The Lymph System
Most people are familiar with the body's vessel system that carries blood to and from the tissues, but few understand there is another equally vital system of vessels that removes cell wastes, proteins, excess fluid, viruses, and bacteria. The lymph system picks up fluids and waste products from the spaces between the cells and then filters and cleans them.
Like the roots of a tree, the lymph system starts as tiny vessels--only a single-cell wide--that eventually branch into larger and larger tubes that carry these fluids back to the blood stream. This network of delicate vessels and lymph nodes is the primary structure of the immune system. The lymph nodes act as check points along the pathways of the vessels. They filter the fluid (called lymph) and serve as the home for lymphocytes--little Pac Man-like cells that attack and destroy foreign bacteria and viruses and even abnormal cells, like cancer cells.
When the lymph system works well, we feel healthy and have a strong defense against illness. When it's sluggish or blocked--say after surgery or an injury--we can have swelling, feel tired, and be more susceptible to colds and infections.
A customized form of bodywork, lymphatic massage may help the lymph system do its job better. By understanding the anatomy and function of this delicate system, your massage therapist can assist your body in clearing sluggish tissues of waste and swelling.
Though lymph vessels are found throughout the body, most of them--about 70 percent--are located just below the skin. These fragile vessels work to pick up fluids between the cell spaces when gentle pressure is applied to them from increased fluid build-up, muscle contractions, or the pressure of a therapist's hands. By using very light pressures in a rhythmic, circular motion, a massage therapist can stimulate the lymph system to work more efficiently and help it move the lymph fluids back to the heart.
Furthermore, by freeing vessel pathways, lymphatic massage can help retrain the lymph system to work better for more long-term health benefits.
Massage therapists versed in lymphatic drainage therapy, an advanced form of lymphatic massage, can identify the rhythm, direction, and quality of the lymphatic flow and remap drainage pathways.
Who Should Get It?
Lymph massage can benefit just about everyone. If you're feeling tired and low on energy; or if you've been sick and feeling like your body is fighting to get back on track; if you want to have clearer, healthier skin and get rid of puffy eyes,; if ypu have edema lymph massage would likely serve you well. In addition, athletes, surgical patients, fibromyaliga and chronic fatigue sufferers, as well as those wanting a fresh look may want to consider lymphatic massage. Here's why.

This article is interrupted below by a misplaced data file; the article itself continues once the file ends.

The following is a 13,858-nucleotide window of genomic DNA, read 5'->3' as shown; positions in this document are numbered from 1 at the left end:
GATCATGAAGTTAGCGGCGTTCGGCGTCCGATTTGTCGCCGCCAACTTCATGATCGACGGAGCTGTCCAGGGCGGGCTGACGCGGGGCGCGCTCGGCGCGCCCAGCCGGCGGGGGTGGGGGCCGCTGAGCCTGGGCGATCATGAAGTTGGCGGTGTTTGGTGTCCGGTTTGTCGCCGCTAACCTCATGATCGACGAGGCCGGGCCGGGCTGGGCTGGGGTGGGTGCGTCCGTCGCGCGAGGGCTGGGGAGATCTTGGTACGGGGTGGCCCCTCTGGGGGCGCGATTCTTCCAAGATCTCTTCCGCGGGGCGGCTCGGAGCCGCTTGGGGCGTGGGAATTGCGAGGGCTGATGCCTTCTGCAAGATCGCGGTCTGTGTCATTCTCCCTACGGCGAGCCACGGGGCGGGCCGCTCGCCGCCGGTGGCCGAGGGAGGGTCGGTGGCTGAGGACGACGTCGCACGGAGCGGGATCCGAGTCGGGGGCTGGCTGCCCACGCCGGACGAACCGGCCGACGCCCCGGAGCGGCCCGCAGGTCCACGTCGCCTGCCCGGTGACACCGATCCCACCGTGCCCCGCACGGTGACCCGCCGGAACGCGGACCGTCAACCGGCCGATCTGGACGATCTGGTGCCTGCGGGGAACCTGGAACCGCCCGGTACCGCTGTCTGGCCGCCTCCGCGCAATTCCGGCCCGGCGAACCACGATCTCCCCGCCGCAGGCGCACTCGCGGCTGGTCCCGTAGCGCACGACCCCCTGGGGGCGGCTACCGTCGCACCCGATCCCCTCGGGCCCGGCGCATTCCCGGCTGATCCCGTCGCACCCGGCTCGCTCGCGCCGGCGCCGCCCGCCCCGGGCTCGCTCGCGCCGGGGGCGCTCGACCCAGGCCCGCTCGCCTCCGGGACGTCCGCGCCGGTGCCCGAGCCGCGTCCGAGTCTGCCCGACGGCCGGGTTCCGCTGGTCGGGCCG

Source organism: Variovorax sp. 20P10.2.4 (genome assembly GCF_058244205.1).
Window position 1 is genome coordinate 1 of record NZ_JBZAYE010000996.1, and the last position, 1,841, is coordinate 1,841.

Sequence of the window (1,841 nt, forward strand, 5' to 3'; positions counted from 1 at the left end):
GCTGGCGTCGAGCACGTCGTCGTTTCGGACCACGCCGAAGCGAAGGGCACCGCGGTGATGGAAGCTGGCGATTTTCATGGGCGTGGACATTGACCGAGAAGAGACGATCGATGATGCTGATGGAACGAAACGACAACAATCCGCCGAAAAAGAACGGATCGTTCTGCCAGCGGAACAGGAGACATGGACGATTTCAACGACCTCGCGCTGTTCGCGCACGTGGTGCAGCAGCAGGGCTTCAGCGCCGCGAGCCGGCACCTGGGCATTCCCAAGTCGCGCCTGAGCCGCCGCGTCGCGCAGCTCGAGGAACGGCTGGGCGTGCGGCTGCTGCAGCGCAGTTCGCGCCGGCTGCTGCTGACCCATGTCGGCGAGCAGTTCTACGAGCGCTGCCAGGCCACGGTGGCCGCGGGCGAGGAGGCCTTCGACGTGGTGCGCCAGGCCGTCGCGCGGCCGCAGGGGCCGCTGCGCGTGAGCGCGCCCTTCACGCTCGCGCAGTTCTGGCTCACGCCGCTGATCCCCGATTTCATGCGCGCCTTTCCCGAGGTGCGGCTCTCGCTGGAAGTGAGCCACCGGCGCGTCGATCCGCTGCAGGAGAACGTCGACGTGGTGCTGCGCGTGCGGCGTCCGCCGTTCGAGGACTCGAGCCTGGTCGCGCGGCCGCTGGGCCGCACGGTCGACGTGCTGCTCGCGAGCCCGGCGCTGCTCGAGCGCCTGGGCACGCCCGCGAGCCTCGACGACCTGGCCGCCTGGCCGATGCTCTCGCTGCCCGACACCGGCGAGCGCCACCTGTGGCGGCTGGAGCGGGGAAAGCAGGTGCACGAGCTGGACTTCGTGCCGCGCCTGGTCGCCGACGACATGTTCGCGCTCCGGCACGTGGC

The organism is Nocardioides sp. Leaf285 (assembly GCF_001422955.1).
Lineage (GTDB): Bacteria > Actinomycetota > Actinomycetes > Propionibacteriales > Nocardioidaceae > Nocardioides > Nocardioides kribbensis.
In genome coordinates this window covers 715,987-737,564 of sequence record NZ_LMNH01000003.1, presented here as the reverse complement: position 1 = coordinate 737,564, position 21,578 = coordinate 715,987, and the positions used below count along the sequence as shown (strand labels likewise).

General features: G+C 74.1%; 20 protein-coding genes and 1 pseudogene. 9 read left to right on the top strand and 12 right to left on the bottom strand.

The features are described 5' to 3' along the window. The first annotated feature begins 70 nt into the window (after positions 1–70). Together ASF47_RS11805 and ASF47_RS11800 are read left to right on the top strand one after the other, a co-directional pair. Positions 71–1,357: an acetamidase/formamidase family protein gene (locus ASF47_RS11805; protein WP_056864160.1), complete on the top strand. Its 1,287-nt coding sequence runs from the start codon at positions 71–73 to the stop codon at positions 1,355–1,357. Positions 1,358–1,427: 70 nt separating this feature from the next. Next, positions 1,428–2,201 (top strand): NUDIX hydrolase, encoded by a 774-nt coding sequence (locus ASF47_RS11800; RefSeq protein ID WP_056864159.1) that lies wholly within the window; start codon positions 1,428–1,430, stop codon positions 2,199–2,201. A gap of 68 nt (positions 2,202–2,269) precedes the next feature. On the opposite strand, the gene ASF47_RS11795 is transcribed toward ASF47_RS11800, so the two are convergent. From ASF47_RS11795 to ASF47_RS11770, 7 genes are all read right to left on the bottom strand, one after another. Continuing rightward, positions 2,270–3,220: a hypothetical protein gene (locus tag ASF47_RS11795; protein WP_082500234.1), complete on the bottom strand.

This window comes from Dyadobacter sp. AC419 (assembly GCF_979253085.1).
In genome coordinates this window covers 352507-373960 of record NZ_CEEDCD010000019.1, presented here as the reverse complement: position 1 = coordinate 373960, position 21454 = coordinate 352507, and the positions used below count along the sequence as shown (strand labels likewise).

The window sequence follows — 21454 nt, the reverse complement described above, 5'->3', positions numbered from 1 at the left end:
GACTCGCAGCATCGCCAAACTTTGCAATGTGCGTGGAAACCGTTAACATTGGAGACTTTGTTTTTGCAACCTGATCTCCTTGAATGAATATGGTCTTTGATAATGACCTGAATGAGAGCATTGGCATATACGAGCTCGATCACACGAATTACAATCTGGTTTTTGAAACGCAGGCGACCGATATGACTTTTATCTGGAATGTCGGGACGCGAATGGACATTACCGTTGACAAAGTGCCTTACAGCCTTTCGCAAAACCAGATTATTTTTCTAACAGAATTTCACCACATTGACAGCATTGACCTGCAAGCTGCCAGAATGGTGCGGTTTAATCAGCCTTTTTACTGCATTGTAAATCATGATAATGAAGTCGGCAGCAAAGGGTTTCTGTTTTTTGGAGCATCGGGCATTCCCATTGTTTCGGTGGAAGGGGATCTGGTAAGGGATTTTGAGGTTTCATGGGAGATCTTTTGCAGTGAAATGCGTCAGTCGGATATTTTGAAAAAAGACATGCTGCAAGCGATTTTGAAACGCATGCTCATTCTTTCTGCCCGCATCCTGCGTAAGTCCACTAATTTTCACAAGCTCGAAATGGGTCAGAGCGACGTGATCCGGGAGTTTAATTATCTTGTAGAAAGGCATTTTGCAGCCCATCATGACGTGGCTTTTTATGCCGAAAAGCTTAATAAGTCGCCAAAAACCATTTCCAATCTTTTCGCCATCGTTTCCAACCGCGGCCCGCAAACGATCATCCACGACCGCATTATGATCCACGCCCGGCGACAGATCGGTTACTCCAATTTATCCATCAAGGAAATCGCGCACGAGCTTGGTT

After a sports injury or surgery, lymph vessels can become overwhelmed with the demand placed on them. When tissues are swollen, deep tissue techniques may actually cause damage to the lymph vessels and surrounding structures. Lymphatic massage is often the treatment of choice, because it helps the body remove proteins and waste products from the affected area and reduce the swelling. This helps reduce pressure on cells and allows them to reproduce faster to heal the body.
Surgical procedures involving lymph node removal--such as breast cancer surgery--can cause limbs to swell. Severe limb swelling needs the attention of a medical team, but in milder cases, lymphatic massage alone may be enough to prevent or even treat the swelling. It's important that your doctor be involved in your care. Let your doctor know you'd like to see a massage therapist and make sure you have medical approval.
Lymph massage can also be part of a care program for fibromyalgia or chronic fatigue syndrome. Because it's so gentle, it is well tolerated by these patients, who are often experiencing sore trigger points throughout the body. And by encouraging lymph flow and removing waste products, this gentle form of bodywork can help restore immune function and improve vitality.
So, if you're feeling a bit sluggish, experiencing mild to moderate swelling, recovering from a sports injury, or interested in optimizing your lymph system for stronger immunity, ask your massage therapist about lymphatic massage. It can have a powerful impact on your body's ability to heal.
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-Occasionally lymph drainage procedures cause nausea, dizziness, muscle pain, and decreased energy. This is a result of massive release of toxic products into the circulatory system. Please inform your client that this kind of reaction is possible and should be seen as a positive occurrence and as evidence of detoxification.
-During the procedure, if your client reports headaches, nausea, or dizziness, stop the procedure. Invite your client for a repeat session after two days. Usually the reactions mentioned above do not reoccur because the earlier session that prompted the reaction removed enough toxins.
-Statistics show that only 10 percent of clients get an adverse reaction to lymphatic drainage. However, 90 percent experience a boost of energy, better mood, etc., after the first session.
-All contraindications to massage therapy are applicable to manual acceleration of lymph drainage. However, people with specific medical conditions need to consult their physicians. Doctors must be instructed that manual acceleration of lymph drainage is a very gentle procedure that causes massive acceleration of lymph drainage to the circulatory system.
-At the time of direct, gentle massage of lymphatic nodes, if you palpate any swellings, enlargements, or tenderness of the lymphatic nodes, do not massage them. You should recommend the client see her physician.